By Ray O’Hanlon
Section 245i, the immigration provision that allows undocumented immigrants to seek legal status while remaining in the U.S., is at the center of a battle this week between President Clinton and Congress.
The provision, which was allowed expire by Congress a couple of years ago, was revived earlier this year by a number of congressional Democrats, led by Sen. Edward Kennedy.
Kennedy has been attempting in recent days to have the clause inserted into the Commerce, Justice and State Appropriations bill, but this effort has been strongly opposed by GOP leaders.
President Clinton, who has indicated his support for a revival of 245i, is now threatening to veto the bill because it does not include 245i and a number of other measures.
The absence of 245i from immigration legislation places the undocumented in a Catch 22 situation. Without it, they must first leave the U.S. in order to seek legal status.
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But by leaving, most undocumented face bans from the U.S. of either three or ten years depending on the length of time they have stayed in the U.S. illegally.
Congress helps Project Children
Project Children, the U.S.-based charity that offers vacations to Catholic and Protestant children from Northern Ireland, is to receive $250,000 in federal aid.
The aid package was pushed through the House of Representatives as part of the $14.9 billion Foreign Aid Appropriations Bill by Reps. Joe Crowley and Nita Lowey. It was approved by a wide margin in the Senate and President Clinton is expected to sign.
Crowley said that he was pleased that he and Lowey had convinced the House of Representatives of the good work undertaken by Project Children.
The organization was founded by Denis Mulcahy, a County Cork native who is a detective with the New York Police Department Bomb Squad. Mulcahy was the Irish Echo’s Person Of The Year in 1998.
Whoever wins must know
The U.S.-Ireland Alliance wants the next president, whoever he is, to know that Irish issues count.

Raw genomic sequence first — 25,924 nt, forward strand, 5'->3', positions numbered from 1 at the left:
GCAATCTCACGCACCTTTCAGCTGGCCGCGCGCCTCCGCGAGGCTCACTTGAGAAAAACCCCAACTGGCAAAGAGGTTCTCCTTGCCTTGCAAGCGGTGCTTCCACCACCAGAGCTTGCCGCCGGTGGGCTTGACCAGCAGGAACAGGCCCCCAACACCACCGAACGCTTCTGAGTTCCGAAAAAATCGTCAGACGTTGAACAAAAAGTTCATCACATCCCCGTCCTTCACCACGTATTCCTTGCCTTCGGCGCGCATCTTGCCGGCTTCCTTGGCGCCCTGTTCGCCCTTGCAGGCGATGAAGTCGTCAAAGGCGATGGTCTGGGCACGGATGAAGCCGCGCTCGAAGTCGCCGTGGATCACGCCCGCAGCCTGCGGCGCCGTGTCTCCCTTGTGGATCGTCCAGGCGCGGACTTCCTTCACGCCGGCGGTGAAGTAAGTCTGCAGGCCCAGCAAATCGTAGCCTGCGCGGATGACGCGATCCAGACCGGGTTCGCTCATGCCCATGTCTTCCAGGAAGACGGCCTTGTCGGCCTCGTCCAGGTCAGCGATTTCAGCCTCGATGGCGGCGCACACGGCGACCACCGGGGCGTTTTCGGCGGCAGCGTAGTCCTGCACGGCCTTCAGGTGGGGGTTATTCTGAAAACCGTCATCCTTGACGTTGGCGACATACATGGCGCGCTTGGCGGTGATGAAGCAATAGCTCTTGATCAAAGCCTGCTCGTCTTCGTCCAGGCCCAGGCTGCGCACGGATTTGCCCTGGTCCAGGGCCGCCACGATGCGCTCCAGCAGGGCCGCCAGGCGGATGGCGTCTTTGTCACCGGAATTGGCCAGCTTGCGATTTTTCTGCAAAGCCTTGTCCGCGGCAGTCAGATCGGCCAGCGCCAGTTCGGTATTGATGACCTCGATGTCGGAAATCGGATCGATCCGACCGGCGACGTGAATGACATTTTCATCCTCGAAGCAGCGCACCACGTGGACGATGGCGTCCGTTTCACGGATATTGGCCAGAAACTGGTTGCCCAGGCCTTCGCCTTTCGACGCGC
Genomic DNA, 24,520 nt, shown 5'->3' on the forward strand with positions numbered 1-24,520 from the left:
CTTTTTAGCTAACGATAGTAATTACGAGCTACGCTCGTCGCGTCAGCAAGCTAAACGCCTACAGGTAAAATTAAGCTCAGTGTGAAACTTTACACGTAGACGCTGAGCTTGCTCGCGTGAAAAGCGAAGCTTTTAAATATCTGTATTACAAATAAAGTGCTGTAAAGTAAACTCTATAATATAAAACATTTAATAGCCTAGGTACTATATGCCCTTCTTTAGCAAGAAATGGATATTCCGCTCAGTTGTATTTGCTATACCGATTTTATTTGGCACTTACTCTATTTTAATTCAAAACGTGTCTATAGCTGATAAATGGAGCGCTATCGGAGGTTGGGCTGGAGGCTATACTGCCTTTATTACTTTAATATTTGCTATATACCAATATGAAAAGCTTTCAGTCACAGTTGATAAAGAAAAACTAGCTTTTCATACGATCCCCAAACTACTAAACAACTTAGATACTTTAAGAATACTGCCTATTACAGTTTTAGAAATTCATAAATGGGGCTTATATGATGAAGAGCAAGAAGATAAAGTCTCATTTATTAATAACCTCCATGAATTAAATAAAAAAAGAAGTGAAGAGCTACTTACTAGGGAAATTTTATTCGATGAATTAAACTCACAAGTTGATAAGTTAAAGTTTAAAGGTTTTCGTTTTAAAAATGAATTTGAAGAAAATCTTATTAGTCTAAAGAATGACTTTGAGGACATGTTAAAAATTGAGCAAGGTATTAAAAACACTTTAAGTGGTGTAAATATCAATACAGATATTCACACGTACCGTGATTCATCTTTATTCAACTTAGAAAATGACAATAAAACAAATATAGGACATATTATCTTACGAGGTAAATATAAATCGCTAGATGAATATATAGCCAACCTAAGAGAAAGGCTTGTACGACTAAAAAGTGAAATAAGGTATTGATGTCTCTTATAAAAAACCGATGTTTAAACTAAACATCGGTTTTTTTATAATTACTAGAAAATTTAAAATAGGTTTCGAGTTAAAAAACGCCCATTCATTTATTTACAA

The organization, which promotes greater understanding between Ireland and the U.S. by way of the George Mitchell Scholarship program, is seeking people to sign a pre-election letter for the next president.
A blank space where the president’s name would normally be will only be filled in after next week’s election.
The letter urges the next president to maintain the high level of involvement in the peace process that has been a characteristic of the Clinton White House.
The letter takes the view that the Good Friday agreement and the power-sharing assembly are only a beginning.
"Much remains to be done to achieve the truly lasting peace so overwhelmingly desired by the people of both Ireland and Northern Ireland," the letter states.
A number of senators and representative from both sides of the aisle in Congress have already indicated that they will sign the letter.
The letter can be read in full on the internet and signatures added by filling in the form at www.us-irelandalliance.org. Those interested in signing can also write or fax the US-Ireland Alliance, providing name, address and a note indicating that they wish their signature be added to the letter.
The Alliance can be contacted at 1747 Pennsylvania Ave., NW, 12th Floor, Washington, D.C. 20007 or by fax at (202) 785-6687.
Clinton urged on deportees
Reps. Bob Menendez and Joe Crowley have written President Clinton urging a resolution in the case of seven Irish nationals in the U.S. who are facing deportation.
The letter, co-signed by a dozen members of the House of Representatives from both parties, asks Clinton to resolve the cases before he leaves office in January.
"Now, with your administration in its final months and the peace process on tenuous ground, many in the Irish-American community feel it is time to reach an accommodation for these individuals and their families and allow them remain in the United States," the letter states.
The seven deportees named in the letter are Noel Gaynor, Gerald McDade, Robert McErlean, Gabriel Megahey, Matthew Morrison, Brian Pearson and Malachy McAllister.
All except McAllister are in a position in which deportation proceedings against them have been temporarily suspended. McAllister was recently ordered deported by an immigration judge, but that decision is under appeal.
O’Dwyer gets his Way
The late Paul O’Dwyer didn’t always get his way during his political career. But the one-time City Council President and lifelong activist will be getting at least part of his way this week.
The City Council Tuesday passed a resolution that will rename a portion of Duane Street in downtown Manhattan as "Paul O’Dwyer Way."
O’Dwyer & Bernstien, the Mayo native’s law firm, is located on Duane Street opposite the federal building.